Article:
Sexuality and Reproductive Health--Minority Status
Sexuality and Reproductive Health Table of Contents
Minority status has a disproportionately negative impact on women with disabilities.
- A focus group study of women with physical disabilities from South Asia, Jamaican, and Canada examined the impact of ethnicity and culture on sexuality.
- A combination of culture and disability constrained them in learning about sexuality, relationship issues, and family planning issues.
- Having a disability compounded their cultural mores that discouraged open discussion of sexuality.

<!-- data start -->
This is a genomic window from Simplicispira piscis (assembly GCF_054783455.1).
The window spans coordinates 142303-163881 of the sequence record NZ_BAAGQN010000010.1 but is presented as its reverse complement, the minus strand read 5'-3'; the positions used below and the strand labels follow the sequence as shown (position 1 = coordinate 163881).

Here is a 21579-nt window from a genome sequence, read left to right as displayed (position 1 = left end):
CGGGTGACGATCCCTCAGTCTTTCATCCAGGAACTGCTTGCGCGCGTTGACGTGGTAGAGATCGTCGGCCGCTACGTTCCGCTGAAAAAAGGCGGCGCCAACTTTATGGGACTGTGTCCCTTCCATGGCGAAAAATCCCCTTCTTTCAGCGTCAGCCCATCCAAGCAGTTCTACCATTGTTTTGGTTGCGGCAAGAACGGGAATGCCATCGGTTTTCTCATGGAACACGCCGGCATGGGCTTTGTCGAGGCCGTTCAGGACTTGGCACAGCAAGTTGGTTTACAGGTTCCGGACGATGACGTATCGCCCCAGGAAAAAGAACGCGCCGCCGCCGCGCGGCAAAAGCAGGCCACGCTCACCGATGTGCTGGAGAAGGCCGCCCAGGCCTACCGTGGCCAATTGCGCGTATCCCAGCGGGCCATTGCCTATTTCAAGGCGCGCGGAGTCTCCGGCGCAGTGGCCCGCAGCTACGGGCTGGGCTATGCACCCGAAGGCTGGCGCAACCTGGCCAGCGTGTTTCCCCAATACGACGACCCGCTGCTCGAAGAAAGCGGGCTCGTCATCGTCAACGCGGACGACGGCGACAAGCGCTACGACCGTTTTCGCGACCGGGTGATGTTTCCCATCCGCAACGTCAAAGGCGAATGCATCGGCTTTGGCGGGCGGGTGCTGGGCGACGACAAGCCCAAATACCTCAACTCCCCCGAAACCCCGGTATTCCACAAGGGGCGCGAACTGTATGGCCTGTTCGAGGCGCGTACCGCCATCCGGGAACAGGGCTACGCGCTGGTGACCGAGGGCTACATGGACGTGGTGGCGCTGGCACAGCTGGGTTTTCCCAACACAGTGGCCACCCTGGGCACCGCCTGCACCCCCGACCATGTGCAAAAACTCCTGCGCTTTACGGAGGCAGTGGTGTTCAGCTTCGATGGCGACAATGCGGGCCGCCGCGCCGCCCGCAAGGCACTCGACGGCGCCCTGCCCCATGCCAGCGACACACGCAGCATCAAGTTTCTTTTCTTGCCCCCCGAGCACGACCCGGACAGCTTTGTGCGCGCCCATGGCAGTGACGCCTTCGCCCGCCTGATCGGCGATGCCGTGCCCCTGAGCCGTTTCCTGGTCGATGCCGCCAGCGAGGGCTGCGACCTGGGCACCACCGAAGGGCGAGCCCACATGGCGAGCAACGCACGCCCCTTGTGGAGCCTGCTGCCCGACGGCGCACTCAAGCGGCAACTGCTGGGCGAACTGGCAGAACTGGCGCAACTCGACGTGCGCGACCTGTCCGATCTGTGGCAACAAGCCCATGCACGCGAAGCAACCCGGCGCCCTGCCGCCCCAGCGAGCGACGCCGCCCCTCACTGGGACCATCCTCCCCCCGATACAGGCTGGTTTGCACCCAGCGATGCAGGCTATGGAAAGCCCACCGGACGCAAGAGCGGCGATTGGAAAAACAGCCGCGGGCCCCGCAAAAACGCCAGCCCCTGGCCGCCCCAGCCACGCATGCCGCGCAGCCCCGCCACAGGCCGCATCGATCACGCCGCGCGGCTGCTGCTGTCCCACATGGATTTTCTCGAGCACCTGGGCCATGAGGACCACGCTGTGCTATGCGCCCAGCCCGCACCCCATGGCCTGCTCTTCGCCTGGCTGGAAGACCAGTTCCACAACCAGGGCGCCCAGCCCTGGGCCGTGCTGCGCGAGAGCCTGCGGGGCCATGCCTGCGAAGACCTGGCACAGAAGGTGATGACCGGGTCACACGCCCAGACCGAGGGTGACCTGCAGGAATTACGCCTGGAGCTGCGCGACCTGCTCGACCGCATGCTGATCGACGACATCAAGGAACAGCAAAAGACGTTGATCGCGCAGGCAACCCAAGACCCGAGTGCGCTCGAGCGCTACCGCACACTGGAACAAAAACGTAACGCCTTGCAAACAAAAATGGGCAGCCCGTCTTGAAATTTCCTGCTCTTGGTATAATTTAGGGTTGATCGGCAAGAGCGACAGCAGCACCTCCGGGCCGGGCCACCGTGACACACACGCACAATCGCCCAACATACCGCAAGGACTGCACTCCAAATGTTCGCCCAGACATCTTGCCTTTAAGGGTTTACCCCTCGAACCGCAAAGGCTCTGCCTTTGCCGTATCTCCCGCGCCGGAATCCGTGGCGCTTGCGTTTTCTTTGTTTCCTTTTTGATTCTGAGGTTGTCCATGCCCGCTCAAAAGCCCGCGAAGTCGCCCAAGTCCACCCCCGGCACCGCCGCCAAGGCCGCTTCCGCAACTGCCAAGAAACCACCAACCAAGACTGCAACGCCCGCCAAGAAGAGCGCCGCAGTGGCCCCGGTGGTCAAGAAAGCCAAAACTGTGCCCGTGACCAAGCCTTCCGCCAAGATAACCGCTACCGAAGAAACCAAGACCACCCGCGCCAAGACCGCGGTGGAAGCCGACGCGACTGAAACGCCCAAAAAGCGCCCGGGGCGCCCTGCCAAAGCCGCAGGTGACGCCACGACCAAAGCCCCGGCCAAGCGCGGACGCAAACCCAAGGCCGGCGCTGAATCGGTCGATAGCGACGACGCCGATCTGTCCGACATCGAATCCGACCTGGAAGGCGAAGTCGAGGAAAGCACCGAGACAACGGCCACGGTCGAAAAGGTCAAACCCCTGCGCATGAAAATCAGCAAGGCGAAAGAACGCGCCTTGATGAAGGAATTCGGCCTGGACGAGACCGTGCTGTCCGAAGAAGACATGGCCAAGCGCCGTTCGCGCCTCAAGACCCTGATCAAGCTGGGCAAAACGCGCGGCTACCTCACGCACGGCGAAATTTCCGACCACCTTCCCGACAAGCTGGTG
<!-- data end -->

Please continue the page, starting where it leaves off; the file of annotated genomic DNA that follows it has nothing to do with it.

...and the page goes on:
- While growing up, girls with disabilities were treated differently from their able-bodied sisters because families did not expect them to need intimate and marital relationships.
- Parents who arranged marriages for their able-bodied daughters did not do so for their disabled daughters.
- Asian men with and without disabilities rejected disabled women as partners.
- Women from diverse cultures had the same experiences as white women in upholding stereotypes of women with disabilities as asexual and unable to assume marital or parenting roles.
- Health professionals from these ethnic communities reacted negatively to disabled women becoming pregnant, from telling a woman with MS to have a tubal ligation to insisting that a woman with a disability abort her disabled fetus.
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